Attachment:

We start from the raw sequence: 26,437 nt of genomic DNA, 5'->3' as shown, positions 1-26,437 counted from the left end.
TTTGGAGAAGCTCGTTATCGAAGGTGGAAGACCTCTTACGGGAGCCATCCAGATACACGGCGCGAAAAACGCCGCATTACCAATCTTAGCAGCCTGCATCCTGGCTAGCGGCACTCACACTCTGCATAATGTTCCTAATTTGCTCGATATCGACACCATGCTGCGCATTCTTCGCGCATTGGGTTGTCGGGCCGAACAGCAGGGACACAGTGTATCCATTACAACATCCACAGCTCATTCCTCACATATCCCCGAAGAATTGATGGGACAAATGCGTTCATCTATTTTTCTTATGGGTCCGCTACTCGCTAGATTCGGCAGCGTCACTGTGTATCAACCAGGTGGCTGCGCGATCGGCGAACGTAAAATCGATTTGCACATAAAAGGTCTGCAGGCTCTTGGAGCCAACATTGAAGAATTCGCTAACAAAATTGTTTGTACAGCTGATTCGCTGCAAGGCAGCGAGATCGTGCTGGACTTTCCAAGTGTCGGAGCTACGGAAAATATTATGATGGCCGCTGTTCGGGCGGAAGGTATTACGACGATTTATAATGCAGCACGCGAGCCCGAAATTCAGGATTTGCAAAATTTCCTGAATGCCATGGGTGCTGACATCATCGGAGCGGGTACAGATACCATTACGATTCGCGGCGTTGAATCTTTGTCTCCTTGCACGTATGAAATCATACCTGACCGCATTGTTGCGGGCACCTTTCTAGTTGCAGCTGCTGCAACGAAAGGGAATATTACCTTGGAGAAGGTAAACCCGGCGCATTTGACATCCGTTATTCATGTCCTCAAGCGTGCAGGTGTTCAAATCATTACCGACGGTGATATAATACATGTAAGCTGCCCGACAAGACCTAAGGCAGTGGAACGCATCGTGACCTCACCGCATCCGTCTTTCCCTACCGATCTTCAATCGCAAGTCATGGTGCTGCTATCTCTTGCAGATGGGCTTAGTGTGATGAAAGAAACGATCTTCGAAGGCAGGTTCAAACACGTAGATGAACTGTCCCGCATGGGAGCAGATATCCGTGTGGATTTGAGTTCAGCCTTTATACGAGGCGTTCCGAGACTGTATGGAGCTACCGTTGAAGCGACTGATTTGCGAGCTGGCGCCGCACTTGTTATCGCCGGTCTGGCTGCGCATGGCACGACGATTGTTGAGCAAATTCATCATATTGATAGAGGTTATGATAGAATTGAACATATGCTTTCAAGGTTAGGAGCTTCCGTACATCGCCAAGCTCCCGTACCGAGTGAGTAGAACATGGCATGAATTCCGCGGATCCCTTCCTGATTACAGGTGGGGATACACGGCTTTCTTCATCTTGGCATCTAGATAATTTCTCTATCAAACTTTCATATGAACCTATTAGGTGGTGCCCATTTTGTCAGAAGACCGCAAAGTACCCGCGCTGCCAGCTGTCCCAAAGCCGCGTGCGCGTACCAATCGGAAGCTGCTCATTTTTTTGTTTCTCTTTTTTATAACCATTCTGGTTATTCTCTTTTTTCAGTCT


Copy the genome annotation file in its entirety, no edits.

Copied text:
We start from the raw sequence: 26,437 nt of genomic DNA, 5'->3' as shown, positions 1-26,437 counted from the left end.
TTTGGAGAAGCTCGTTATCGAAGGTGGAAGACCTCTTACGGGAGCCATCCAGATACACGGCGCGAAAAACGCCGCATTACCAATCTTAGCAGCCTGCATCCTGGCTAGCGGCACTCACACTCTGCATAATGTTCCTAATTTGCTCGATATCGACACCATGCTGCGCATTCTTCGCGCATTGGGTTGTCGGGCCGAACAGCAGGGACACAGTGTATCCATTACAACATCCACAGCTCATTCCTCACATATCCCCGAAGAATTGATGGGACAAATGCGTTCATCTATTTTTCTTATGGGTCCGCTACTCGCTAGATTCGGCAGCGTCACTGTGTATCAACCAGGTGGCTGCGCGATCGGCGAACGTAAAATCGATTTGCACATAAAAGGTCTGCAGGCTCTTGGAGCCAACATTGAAGAATTCGCTAACAAAATTGTTTGTACAGCTGATTCGCTGCAAGGCAGCGAGATCGTGCTGGACTTTCCAAGTGTCGGAGCTACGGAAAATATTATGATGGCCGCTGTTCGGGCGGAAGGTATTACGACGATTTATAATGCAGCACGCGAGCCCGAAATTCAGGATTTGCAAAATTTCCTGAATGCCATGGGTGCTGACATCATCGGAGCGGGTACAGATACCATTACGATTCGCGGCGTTGAATCTTTGTCTCCTTGCACGTATGAAATCATACCTGACCGCATTGTTGCGGGCACCTTTCTAGTTGCAGCTGCTGCAACGAAAGGGAATATTACCTTGGAGAAGGTAAACCCGGCGCATTTGACATCCGTTATTCATGTCCTCAAGCGTGCAGGTGTTCAAATCATTACCGACGGTGATATAATACATGTAAGCTGCCCGACAAGACCTAAGGCAGTGGAACGCATCGTGACCTCACCGCATCCGTCTTTCCCTACCGATCTTCAATCGCAAGTCATGGTGCTGCTATCTCTTGCAGATGGGCTTAGTGTGATGAAAGAAACGATCTTCGAAGGCAGGTTCAAACACGTAGATGAACTGTCCCGCATGGGAGCAGATATCCGTGTGGATTTGAGTTCAGCCTTTATACGAGGCGTTCCGAGACTGTATGGAGCTACCGTTGAAGCGACTGATTTGCGAGCTGGCGCCGCACTTGTTATCGCCGGTCTGGCTGCGCATGGCACGACGATTGTTGAGCAAATTCATCATATTGATAGAGGTTATGATAGAATTGAACATATGCTTTCAAGGTTAGGAGCTTCCGTACATCGCCAAGCTCCCGTACCGAGTGAGTAGAACATGGCATGAATTCCGCGGATCCCTTCCTGATTACAGGTGGGGATACACGGCTTTCTTCATCTTGGCATCTAGATAATTTCTCTATCAAACTTTCATATGAACCTATTAGGTGGTGCCCATTTTGTCAGAAGACCGCAAAGTACCCGCGCTGCCAGCTGTCCCAAAGCCGCGTGCGCGTACCAATCGGAAGCTGCTCATTTTTTTGTTTCTCTTTTTTATAACCATTCTGGTTATTCTCTTTTTTCAGTCT